The quality of veterinary in-clinic and reference laboratory biochemical testing

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Abstract

Background

Although evaluation of biochemical analytes in blood is common in veterinary practice, studies assessing the global quality of veterinary in-clinic and reference laboratory testing have not been reported.

Objective

The aim of this study was to assess the quality of biochemical testing in veterinary laboratories using results obtained from analyses of 3 levels of assayed quality control materials over 5 days.

Methods

Quality was assessed by comparison of calculated total error with quality requirements, determination of sigma metrics, use of a quality goal index to determine factors contributing to poor performance, and agreement between in-clinic and reference laboratory mean results. The suitability of in-clinic and reference laboratory instruments for statistical quality control was determined using adaptations from the computerized program, EZRules3.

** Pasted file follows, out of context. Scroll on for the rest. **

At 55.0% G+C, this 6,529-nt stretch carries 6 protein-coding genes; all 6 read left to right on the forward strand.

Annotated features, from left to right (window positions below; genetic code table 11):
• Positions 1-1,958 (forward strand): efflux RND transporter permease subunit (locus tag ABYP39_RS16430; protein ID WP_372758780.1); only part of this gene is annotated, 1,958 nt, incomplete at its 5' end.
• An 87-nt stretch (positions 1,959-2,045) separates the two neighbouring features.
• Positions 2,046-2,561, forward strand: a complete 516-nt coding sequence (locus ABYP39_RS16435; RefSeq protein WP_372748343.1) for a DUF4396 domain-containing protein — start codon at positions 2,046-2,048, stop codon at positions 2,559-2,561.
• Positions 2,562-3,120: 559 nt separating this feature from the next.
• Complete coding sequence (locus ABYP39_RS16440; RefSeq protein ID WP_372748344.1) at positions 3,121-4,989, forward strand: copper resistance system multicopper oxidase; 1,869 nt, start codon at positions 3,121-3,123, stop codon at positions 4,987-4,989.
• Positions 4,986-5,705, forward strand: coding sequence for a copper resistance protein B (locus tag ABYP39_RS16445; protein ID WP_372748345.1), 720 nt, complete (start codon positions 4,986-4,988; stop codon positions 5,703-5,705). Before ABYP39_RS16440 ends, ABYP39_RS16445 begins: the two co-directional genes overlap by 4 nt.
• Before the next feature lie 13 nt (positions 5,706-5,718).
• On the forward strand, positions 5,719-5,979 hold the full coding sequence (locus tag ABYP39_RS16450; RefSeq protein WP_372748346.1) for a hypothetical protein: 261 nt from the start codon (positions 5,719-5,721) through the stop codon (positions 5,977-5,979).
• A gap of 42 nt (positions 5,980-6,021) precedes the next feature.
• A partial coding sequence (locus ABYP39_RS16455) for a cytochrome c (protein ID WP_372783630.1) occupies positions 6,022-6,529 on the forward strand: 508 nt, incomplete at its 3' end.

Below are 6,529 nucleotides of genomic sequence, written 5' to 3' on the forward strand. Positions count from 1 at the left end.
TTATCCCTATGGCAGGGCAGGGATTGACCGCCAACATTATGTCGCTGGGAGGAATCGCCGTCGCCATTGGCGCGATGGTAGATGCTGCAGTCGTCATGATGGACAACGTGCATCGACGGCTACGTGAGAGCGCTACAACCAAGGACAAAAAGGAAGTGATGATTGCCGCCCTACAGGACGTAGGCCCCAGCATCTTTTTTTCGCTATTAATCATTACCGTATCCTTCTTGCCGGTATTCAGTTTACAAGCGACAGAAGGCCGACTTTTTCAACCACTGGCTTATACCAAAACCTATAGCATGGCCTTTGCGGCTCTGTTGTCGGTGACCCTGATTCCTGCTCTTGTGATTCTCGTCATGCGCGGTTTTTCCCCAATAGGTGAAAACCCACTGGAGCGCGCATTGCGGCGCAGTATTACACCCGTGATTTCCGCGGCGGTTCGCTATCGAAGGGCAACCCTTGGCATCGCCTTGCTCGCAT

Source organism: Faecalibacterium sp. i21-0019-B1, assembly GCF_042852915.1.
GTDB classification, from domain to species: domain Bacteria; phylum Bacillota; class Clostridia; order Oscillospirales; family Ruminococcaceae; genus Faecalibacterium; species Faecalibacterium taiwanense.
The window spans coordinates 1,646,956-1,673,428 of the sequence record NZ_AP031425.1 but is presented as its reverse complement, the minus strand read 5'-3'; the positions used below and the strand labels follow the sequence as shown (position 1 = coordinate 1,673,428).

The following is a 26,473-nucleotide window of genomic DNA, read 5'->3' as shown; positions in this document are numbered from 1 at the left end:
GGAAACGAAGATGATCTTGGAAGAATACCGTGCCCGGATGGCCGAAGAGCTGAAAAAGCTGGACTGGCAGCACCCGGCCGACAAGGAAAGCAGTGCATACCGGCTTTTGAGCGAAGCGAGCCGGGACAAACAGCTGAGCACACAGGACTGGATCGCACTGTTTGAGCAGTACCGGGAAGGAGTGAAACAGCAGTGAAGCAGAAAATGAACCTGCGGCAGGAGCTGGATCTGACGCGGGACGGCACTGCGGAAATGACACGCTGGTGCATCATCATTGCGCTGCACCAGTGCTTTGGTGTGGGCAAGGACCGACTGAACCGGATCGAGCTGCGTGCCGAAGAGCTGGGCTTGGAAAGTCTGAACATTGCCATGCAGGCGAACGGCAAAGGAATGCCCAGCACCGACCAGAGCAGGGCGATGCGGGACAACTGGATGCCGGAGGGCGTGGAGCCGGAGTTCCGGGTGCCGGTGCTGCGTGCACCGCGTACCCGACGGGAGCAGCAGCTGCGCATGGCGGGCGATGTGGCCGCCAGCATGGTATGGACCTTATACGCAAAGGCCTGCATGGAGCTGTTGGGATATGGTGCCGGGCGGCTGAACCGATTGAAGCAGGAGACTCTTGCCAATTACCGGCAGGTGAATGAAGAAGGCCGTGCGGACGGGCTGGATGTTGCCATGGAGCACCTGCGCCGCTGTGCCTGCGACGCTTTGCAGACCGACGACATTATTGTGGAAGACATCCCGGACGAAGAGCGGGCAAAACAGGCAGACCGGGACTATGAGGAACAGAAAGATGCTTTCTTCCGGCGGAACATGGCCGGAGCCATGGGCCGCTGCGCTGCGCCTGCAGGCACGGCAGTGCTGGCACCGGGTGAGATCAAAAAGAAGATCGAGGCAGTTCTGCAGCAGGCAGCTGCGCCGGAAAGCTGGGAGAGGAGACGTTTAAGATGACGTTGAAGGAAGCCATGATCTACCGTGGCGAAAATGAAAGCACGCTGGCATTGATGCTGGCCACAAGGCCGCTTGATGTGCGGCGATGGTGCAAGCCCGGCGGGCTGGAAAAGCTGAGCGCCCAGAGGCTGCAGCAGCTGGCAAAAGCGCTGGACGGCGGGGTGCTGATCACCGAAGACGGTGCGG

Results

Reference laboratories were able to achieve desirable quality requirements more frequently than in-clinic laboratories. Across all 3 materials, > 50% of in-clinic analyzers achieved a sigma metric ≥ 6.0 for measurement of 2 analytes, whereas > 50% of reference laboratory analyzers achieved a sigma metric ≥ 6.0 for measurement of 6 analytes. Expanded uncertainty of measurement and ± total allowable error resulted in the highest mean percentages of analytes demonstrating agreement between in-clinic and reference laboratories. Owing to marked variation in bias and coefficient of variation between analyzers of the same and different types, the percentages of analytes suitable for statistical quality control varied widely.

Conclusion

These findings reflect the current state-of-the-art with regard to in-clinic and reference laboratory analyzer performance and provide a baseline for future evaluations of the quality of veterinary laboratory testing.

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